Book worm or a movie buff?

Modern literary prodigy Christopher Paolini of the Inheritance Cycle fame once said, “It's amazing that a man who is dead can talk to people through pages. As long as this book survives, his ideas live.”

Through the years, it is perhaps this quest for immortality that has inspired man to take up writing. The need to survive after one's death; live on after one's life and the desire to impact more than one's immediate surroundings often spur man to labour over the printed page. Every well-placed semi-colon and well-chosen preposition contributes towards creating that indelible persona, the enviable afterlife.

Words or pics?

Yet, ground reality has changed since the days of the English classic. Today, 'The Streetcar named Desire' is more quickly associated with Marlon Brando and his fiery performance as Stanley Kowalski than it is with Pulitzer-prize winning playwright Tennessee Williams. As children, we quailed in our seats as we watched Jumanji, a board game where horrors came alive with every move. How many know that the movie was actually based on a short story of the same name? For the literary inclined, Roald Dahl is a household name. Yet, the sound of Charlie and the Chocolate Factory still summons images of a bright purple suit and the contraptions that make up the make-believe factory. Roald Dahl is forgotten in the Oompa-Loompas' song and dance.

The list can go on. Old time favourites such as Gone With the Wind, The Scarlet Letter and To Kill a Mockingbird all got a fresh lease of life after Hollywood came calling. Various contemporary series are not far behind. The film adaptations of Harry Potter, The Chronicles of Narnia and Twilight open to packed halls and waitlists a mile long.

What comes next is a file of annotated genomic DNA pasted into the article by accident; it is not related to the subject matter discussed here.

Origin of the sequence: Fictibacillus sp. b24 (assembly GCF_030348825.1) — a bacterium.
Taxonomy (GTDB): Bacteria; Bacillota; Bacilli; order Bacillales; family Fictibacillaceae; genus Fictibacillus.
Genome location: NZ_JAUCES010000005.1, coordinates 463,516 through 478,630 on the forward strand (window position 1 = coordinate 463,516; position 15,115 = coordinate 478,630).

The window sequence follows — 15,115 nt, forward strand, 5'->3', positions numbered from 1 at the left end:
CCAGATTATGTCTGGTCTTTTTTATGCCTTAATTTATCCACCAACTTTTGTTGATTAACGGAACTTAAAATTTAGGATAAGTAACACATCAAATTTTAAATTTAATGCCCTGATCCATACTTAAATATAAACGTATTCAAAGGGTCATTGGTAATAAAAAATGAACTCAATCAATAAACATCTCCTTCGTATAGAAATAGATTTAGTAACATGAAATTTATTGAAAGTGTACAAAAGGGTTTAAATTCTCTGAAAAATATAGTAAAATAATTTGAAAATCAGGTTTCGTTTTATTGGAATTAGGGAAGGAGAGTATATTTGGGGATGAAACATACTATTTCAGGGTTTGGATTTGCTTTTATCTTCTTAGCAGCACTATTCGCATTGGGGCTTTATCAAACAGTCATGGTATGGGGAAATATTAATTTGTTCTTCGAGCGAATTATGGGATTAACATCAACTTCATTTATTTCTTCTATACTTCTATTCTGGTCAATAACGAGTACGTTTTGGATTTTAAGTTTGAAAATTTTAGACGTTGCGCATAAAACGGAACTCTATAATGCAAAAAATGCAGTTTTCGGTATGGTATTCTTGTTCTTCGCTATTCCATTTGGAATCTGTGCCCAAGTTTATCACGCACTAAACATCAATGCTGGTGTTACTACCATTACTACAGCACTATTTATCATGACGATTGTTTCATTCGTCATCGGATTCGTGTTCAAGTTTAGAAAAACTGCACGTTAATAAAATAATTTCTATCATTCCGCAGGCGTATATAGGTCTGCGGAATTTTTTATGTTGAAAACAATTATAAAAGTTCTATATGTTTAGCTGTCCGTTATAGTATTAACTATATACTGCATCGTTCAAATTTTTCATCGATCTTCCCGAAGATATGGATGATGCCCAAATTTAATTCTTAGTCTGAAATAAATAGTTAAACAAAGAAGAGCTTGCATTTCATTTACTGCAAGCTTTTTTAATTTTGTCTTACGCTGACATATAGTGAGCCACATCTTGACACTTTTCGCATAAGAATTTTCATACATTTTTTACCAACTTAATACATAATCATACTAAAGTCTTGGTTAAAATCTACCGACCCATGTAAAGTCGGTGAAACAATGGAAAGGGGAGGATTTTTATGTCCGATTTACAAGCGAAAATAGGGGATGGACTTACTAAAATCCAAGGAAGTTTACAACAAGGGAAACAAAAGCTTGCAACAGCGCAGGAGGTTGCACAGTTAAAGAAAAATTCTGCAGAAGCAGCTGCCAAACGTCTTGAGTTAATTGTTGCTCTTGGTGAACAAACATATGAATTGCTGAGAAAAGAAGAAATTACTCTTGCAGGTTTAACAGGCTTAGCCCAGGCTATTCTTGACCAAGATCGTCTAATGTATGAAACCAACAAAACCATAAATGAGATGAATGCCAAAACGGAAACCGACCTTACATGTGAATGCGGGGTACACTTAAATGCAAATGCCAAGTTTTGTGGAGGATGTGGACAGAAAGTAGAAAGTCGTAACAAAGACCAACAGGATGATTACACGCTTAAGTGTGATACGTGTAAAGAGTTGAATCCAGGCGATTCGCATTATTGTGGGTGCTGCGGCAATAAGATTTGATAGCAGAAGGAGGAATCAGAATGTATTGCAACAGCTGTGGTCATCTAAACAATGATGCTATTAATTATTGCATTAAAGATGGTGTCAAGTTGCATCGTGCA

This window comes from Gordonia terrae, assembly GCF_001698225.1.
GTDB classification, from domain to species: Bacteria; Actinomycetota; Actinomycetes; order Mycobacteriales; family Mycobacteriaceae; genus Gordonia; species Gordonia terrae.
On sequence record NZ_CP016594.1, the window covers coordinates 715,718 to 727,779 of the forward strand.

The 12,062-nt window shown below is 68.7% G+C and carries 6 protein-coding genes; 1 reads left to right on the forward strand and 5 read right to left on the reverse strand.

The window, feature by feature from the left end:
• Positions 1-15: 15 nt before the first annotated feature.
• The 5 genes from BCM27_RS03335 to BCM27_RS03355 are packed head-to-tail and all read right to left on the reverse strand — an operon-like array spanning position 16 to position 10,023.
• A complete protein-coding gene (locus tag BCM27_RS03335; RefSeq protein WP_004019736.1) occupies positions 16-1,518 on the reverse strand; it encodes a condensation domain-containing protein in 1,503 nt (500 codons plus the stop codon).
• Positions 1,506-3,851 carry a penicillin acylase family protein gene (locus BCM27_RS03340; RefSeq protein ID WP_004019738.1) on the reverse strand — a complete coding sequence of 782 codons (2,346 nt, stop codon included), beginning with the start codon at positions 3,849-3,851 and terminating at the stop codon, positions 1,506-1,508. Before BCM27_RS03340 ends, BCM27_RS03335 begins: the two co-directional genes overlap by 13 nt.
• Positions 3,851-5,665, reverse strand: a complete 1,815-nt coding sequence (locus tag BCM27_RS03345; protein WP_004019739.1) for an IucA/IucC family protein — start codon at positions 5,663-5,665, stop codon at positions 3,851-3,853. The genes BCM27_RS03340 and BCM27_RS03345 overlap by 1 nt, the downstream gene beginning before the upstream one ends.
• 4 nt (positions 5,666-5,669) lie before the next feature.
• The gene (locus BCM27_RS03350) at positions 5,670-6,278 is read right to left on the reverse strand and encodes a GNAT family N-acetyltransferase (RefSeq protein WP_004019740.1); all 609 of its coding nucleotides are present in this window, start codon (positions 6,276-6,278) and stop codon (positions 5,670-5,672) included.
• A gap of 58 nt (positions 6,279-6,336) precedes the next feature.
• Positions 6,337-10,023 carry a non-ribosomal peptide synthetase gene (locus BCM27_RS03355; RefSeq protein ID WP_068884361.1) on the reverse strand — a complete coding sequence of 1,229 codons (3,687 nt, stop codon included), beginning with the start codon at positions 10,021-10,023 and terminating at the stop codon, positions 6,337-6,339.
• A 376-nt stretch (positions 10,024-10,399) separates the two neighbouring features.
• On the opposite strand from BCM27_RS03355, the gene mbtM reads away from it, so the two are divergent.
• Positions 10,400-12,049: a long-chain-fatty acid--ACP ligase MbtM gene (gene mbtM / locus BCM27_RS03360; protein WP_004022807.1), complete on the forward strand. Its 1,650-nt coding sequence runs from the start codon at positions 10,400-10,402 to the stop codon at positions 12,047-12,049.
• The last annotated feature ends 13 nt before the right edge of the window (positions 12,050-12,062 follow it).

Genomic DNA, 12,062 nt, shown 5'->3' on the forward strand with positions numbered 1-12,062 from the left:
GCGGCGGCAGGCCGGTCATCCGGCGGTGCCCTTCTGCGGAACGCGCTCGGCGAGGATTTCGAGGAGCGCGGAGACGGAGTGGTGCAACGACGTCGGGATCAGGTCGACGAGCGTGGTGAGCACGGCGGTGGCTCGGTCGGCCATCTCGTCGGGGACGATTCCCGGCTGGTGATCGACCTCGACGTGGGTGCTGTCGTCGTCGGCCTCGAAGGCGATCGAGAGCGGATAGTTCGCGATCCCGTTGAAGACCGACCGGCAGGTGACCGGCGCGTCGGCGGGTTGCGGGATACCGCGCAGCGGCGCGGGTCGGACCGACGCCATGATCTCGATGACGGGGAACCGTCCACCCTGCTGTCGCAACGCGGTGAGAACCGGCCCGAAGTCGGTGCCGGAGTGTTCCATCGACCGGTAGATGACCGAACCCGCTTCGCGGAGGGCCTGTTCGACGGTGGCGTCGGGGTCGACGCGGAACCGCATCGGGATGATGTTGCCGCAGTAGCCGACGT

With a few hours to spare, you know the stories of characters that you would otherwise have to plough through in a few hundred pages. Movies offer a shortcut, an easy way out.

Yet, a popular internet meme perhaps offers the best rebuttal to this argument. Juxtaposed against a bewildered looking man, the text reads “If a picture is worth a thousand words, why is the book better than the movie?” And there, the argument stands. For all the bookworms out there, there is always a rush to finish the book in time for the film release. Characters are understood, the storyline is revealed in all its complexity and you know the plot much better than what three hours of silver screen exposure would allow you.

Over the last couple of months, we have seen a new surge of book-based movies hit the screens. The most recent and perhaps the most successful of the lot have been Life of Pi, Midnight’s Children and the Emma Watson starrer The Perks of Being a Wallflower. Post their release, the book sales has seen a significant increase, with scores of people becoming aware of the print original for the first time.

But with respect to the 'Books vs Movies' debate, the jury is still out on the subject. While some are avowed movie buffs, others would die for the smell of print on paper. Dimple (name changed) is drawn by how the narration ends in a maximum of three hours while Karthick Sundar agrees saying “I prefer watching Sherlock Holmes with Hans Zimmer's BGM than reading the book with traffic in the background.” On the other hand, Nandhitha Hariharan is enamoured by the ability to “read the story, be the character” and would not stray far from books unless on lazy summer days.